Audrey Spalding
The Missouri General Assembly has finally adjourned its special session without creating $360 million in new tax credit programs. This is great news for Missouri taxpayers.

Proponents of the so-called "Aerotropolis" tax credits argued that they would primarily help subsidize warehouse construction and facility construction in order to encourage increased international trade. Don't get me wrong, I support increased trade. After all, that is one of the best ways to grow an economy.

But, the bulk of the Aerotropolis tax credits didn't seem to be directed at that admirable goal. My colleagues and I were early and passionate critics of portions of the legislation that didn't appear to make much sense from a public policy standpoint.

We wondered: Why was the state considering subsidizing warehouse construction in the St. Louis area if more than 18 million square feet of vacant warehouse space was already available? Why did versions of the legislation give the mayor of Saint Louis City and area county executives the power to restrict who could receive hundreds of millions in tax benefits? Why were the construction tax credits in some cases limited to individuals and companies who owned more than 100 acres of land? Where was a substantive cost-benefit analysis?

It didn't help that proponents of the tax credits cited conflicting, and seemingly overblown, job estimate numbers. Missourians should consider those types of estimates with skepticism. Missouri Gov. Jay Nixon made similar promises last year, when he visited Moberly to announce the creation of more than 600 jobs. The state and local governments promised public support for the development. Unfortunately, in recent weeks we have learned that the jobs have failed to materialize and the city of Moberly may be on the hook for millions in bond payments.

It bears repeating: Tax credits have a poor track record for success.

Frankly, I find it incredible that so much political effort (and taxpayer money) was spent on trying to tack a new form of corporate welfare onto attempts to implement tax credit reform. The legislature is aware that reform is needed; Nixon's own Tax Credit Review Commission recommended cuts and sunsets to many of Missouri's tax credit programs. Indeed, several legislators were actually part of that commission. And yet, here we are, having spent more than a month and more than $280,000.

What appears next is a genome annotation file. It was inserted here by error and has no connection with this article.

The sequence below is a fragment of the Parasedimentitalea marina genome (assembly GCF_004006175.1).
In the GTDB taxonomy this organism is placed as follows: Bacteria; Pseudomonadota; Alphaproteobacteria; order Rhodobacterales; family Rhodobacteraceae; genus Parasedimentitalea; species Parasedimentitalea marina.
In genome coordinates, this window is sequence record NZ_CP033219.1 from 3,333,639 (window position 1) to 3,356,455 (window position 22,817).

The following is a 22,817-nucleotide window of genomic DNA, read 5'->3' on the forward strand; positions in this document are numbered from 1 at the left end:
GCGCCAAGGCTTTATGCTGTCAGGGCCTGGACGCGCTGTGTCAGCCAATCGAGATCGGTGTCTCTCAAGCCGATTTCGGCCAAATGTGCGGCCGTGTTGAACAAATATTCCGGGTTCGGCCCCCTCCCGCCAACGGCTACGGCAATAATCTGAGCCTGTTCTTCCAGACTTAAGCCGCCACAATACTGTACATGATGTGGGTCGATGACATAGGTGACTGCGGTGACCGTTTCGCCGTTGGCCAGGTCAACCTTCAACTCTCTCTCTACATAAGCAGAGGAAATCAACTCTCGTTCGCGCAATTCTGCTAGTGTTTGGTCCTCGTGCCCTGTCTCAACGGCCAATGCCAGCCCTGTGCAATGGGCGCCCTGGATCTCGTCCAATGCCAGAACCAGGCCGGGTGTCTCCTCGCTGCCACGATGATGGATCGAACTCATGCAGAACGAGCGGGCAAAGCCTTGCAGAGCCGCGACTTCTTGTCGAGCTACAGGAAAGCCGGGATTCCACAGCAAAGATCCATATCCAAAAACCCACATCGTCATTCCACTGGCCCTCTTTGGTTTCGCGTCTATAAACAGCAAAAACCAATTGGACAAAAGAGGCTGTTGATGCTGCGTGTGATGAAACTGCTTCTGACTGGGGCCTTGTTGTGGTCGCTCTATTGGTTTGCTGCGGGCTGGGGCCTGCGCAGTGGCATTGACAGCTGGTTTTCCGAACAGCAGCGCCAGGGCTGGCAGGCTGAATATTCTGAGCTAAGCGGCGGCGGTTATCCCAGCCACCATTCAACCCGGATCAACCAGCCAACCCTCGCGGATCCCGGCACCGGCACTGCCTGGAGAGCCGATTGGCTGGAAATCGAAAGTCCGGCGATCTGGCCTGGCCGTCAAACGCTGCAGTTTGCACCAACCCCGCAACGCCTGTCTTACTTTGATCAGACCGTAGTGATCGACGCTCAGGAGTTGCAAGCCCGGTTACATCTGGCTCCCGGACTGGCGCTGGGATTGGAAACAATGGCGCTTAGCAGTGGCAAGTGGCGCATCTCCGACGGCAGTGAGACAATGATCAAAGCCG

Imagine what could have been accomplished if legislators had spent that much time and effort on accomplishing something substantive. Our state may face a large budget shortfall next fiscal year, and may have to make tough budgetary decisions as federal "budget stabilization" dollars run out. Or, what if the legislature had worked harder on passing more sweeping education reform? School choice continues to be limited to St. Louis City and Kansas City, though certainly students in Columbia and Springfield deserve the ability to choose quality schools just as much as students in urban areas.

Hopefully, the Missouri Legislature will spend less time on corporate welfare during 2012, and more time fixing the state's worst problems.

Because of cases like  Moberly; the seemingly political provisions of the Aerotropolis legislation; and the general poor performance of tax credits, we will continue to comb through similar proposals. We will continue to argue against legislative proposals that will harm Missouri taxpayers. And, we will work to propose market-based solutions to Missouri's pressing public policy problems.

About the Author

Audrey Spalding